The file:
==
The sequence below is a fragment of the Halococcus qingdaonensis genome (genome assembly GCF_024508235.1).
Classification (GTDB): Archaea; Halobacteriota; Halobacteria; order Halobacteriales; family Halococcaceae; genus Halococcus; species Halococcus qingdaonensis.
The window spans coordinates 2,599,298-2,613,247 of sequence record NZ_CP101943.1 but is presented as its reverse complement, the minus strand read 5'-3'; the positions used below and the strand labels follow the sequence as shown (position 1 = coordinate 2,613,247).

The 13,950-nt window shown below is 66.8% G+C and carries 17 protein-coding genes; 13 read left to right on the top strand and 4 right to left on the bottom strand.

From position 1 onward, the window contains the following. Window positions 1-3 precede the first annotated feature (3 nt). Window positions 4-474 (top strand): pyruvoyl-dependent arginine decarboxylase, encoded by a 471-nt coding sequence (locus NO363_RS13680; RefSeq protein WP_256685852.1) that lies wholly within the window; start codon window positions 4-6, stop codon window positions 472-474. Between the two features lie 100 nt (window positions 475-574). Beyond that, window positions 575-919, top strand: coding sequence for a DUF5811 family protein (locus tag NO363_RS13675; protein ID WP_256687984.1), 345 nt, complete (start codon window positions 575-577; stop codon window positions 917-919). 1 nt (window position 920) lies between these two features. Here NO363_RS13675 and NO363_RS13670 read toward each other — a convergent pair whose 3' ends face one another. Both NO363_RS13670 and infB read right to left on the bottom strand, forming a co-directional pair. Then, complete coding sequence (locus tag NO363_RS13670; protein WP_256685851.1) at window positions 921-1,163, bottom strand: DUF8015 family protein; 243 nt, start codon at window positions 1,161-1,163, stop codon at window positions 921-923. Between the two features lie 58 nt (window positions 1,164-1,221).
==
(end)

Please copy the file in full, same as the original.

The sequence below is a fragment of the Halococcus qingdaonensis genome (genome assembly GCF_024508235.1).
Classification (GTDB): Archaea; Halobacteriota; Halobacteria; order Halobacteriales; family Halococcaceae; genus Halococcus; species Halococcus qingdaonensis.
The window spans coordinates 2,599,298-2,613,247 of sequence record NZ_CP101943.1 but is presented as its reverse complement, the minus strand read 5'-3'; the positions used below and the strand labels follow the sequence as shown (position 1 = coordinate 2,613,247).

The 13,950-nt window shown below is 66.8% G+C and carries 17 protein-coding genes; 13 read left to right on the top strand and 4 right to left on the bottom strand.

From position 1 onward, the window contains the following. Window positions 1-3 precede the first annotated feature (3 nt). Window positions 4-474 (top strand): pyruvoyl-dependent arginine decarboxylase, encoded by a 471-nt coding sequence (locus NO363_RS13680; RefSeq protein WP_256685852.1) that lies wholly within the window; start codon window positions 4-6, stop codon window positions 472-474. Between the two features lie 100 nt (window positions 475-574). Beyond that, window positions 575-919, top strand: coding sequence for a DUF5811 family protein (locus tag NO363_RS13675; protein ID WP_256687984.1), 345 nt, complete (start codon window positions 575-577; stop codon window positions 917-919). 1 nt (window position 920) lies between these two features. Here NO363_RS13675 and NO363_RS13670 read toward each other — a convergent pair whose 3' ends face one another. Both NO363_RS13670 and infB read right to left on the bottom strand, forming a co-directional pair. Then, complete coding sequence (locus tag NO363_RS13670; protein WP_256685851.1) at window positions 921-1,163, bottom strand: DUF8015 family protein; 243 nt, start codon at window positions 1,161-1,163, stop codon at window positions 921-923. Between the two features lie 58 nt (window positions 1,164-1,221).